4 ways to stay healthy this summer (and still enjoy the summer weather)
Summer is in full swing and with it comes a host of great outdoor activities. However, this sunny season also opens the door to some serious health risks if you’re not careful. Here are some ways to keep your body safe this summer, while still enjoying the wonderful weather.
A relatively simple, yet significantly overlooked safety tip for enjoying the summer weather is to stay hydrated by making sure you drink plenty of water. If you do not drink enough water, you run the risk of becoming dehydrated. Dehydration occurs when you lose more fluid than you take in. This is most commonly caused by excessive sweating but can also be caused by illness.
Symptoms of mild dehydration include dry mouth, thirst, dry skin and lightheadedness; while symptoms of more severe dehydration include fever, extremely dry skin, lack of sweating, rapid heartbeat, quick breathing and may even lead to fainting if not treated. The Mayo Clinic has some good information on the causes, risk factors and symptoms of dehydration.
So if you plan to go for a walk in the woods or enjoy a hike this summer, make sure to bring lots of water with you and drink throughout the day.
Check Yourself for Ticks
While we’re on the topic of hiking, it’s always a good idea to check yourself for ticks after spending any period of time in wooded areas or areas with tall grass. Ticks can spread a number of diseases, the most well known being Lyme disease. Lyme disease is an infection that can cause fever, fatigue, severe headaches, chills, and muscle aches. If left untreated, it could spread to the joints and heart, causing severe joint pain and possible neurological problems.
Fortunately, it is very easy to prevent this disease. When hiking or camping in the woods this summer, it is a good idea to wear long pants and a hat when walking through thickly wooded areas whenever possible. If you are wearing shorts, it is a good idea to bathe and check yourself for ticks immediately after returning indoors. Ticks typically like to stay in darker, more covered areas on your body. These include places like under your arms, behind your knees, around your waist, behind your ears and especially in your hair.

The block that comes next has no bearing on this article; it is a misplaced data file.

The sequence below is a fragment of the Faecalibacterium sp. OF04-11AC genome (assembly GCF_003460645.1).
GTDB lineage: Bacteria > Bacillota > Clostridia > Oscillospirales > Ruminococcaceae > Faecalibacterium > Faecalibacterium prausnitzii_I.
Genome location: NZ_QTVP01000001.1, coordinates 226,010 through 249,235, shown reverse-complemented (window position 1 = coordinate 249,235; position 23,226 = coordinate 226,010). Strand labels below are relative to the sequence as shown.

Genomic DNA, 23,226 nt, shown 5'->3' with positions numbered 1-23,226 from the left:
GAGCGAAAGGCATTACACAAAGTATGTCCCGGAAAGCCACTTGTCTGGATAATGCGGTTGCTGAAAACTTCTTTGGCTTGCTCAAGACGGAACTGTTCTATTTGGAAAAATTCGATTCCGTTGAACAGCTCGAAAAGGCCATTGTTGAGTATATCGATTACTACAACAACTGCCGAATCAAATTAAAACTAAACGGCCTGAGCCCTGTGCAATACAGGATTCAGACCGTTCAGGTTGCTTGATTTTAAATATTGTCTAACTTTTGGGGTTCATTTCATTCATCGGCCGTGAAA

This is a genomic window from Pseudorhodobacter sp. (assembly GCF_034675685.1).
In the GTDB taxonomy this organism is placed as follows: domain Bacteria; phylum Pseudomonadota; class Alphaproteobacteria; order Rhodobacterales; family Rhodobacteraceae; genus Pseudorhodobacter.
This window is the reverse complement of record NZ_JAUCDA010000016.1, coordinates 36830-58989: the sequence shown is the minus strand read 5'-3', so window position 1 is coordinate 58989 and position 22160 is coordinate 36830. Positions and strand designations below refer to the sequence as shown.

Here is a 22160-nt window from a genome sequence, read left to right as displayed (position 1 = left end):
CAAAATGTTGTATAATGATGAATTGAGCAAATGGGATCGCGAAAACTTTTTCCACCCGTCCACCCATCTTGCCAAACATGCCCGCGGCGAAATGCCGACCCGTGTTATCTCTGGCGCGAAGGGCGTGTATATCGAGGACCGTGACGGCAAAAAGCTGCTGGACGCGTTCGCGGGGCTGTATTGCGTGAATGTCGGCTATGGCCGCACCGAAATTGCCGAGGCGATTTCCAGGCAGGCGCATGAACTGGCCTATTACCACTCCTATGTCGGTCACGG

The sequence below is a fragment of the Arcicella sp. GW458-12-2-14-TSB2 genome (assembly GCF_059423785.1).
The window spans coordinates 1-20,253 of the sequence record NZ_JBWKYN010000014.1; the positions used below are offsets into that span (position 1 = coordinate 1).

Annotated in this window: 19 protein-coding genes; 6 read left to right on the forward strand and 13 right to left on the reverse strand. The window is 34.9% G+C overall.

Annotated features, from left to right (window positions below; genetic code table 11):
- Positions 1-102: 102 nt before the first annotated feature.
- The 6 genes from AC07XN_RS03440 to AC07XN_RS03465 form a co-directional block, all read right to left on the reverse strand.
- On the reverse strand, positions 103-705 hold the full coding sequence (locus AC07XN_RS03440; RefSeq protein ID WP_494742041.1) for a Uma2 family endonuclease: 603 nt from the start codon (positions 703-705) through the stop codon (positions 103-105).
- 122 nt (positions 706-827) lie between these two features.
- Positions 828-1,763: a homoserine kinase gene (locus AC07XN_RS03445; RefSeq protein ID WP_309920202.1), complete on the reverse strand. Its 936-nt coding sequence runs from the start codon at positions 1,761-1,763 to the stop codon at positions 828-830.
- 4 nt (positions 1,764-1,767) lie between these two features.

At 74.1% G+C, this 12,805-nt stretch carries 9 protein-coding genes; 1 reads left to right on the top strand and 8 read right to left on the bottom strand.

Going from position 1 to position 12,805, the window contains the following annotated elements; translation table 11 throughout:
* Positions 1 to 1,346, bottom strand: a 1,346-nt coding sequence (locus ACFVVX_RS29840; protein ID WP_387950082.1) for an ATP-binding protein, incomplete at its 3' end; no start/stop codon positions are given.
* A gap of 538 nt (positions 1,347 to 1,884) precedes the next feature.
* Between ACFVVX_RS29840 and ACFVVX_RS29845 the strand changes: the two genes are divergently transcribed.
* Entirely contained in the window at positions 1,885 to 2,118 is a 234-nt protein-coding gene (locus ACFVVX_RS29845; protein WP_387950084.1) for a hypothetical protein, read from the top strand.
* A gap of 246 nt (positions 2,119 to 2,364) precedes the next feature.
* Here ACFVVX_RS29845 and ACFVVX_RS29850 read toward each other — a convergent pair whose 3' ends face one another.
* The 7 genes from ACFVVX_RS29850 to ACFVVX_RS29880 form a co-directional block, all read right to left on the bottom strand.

It also helps to always put on tick repellant spray before you go outside. Such sprays contain DEET, a chemical used to repel ticks, mosquitoes and other insects that bite. These sprays usually provide protection for several hours. For more information on how to prevent Lyme disease, or how to safely remove a tick from your body, visit the Center for Disease Control and Prevention’s website on Lyme disease.
Protect Your Skin
With the start of summer comes the inevitable desire to spend some time sunbathing. But what many people do not realize is that prolonged exposure to the sun’s ultraviolet (UV) rays can harm your skin, causing premature aging and skin cancer. Fortunately, the damage from UV rays is preventable if you follow some simple steps.
First, try to either stay indoors or seek shade between the hours of 10 a.m. and 4 p.m. when UV rays from sunlight are the strongest. Another simple precaution to take is to wear clothes that protect your skin from sunlight. These would be things like loose-fitting long-sleeved shirts and long pants made from tightly-woven lightweight materials. If long-sleeved shirts and long pants aren’t practical, try to wear some sort of cover for your skin. You should also wear a hat with a wide brim to protect your face, neck, and ears; these areas are often exposed to direct sunlight and can easily become burned. You should also regularly apply sunscreen when you are spending more than two hours in the sun.
Visit the Prevent Cancer Foundation’s website for more information on skin cancer prevention; as well as risk factors, symptoms and treatment.
Another good idea is to wear sunglasses that wrap all the way around your eyes when you are outside. Sunglasses help protect your eyes from UV rays. Wrap-around sunglasses not only protect your eyes but provide protection for the sensitive skin around your eyes.
Dehydration and sunburn aren’t the only dangers you can face while enjoying some time at the beach. Spending long periods of time outside on a hot day can cause heat-related illnesses like heat exhaustion and heat stroke. Heat exhaustion is similar to dehydration, in that it is caused by excessive loss of fluid through sweating. Symptoms of heat exhaustion include muscle cramps, nausea, shallow breathing, weakness and flushed skin.
Heat stroke, the more severe of the two, occurs when the body’s temperature is too high. When this happens, the body’s sweat mechanisms fail, and it is unable to cool itself down. This causes the body’s temperature to rise uncontrollably to as high as 106 degrees. Signs of heat stroke include chills, confusion, dry skin, hallucinations and throbbing headaches.
Both heat-related illnesses can be serious but are easily preventable. Make sure you drink plenty of water and keep yourself cool when out in the sun this summer. Whenever possible, stay in cool, shaded areas like indoors or underneath trees. If you do find yourself becoming over-heated, move to a cooler, shaded area as soon as possible and be sure to drink lots of water.
The summer weather opens the door for all sorts of fun activities. However, these activities bring the possibility of some health risks. So when you go to enjoy some time at the beach or take a nice walk this summer, remember the very easy ways you can keep yourself healthy this summer. Do your best to avoid staying out in the sun for too long and remember to apply plenty of sunscreen if you are outside for more than two hours. Always bring plenty of water and stay hydrated the whole day. What are some of the different ways you keep yourself safe during the summer?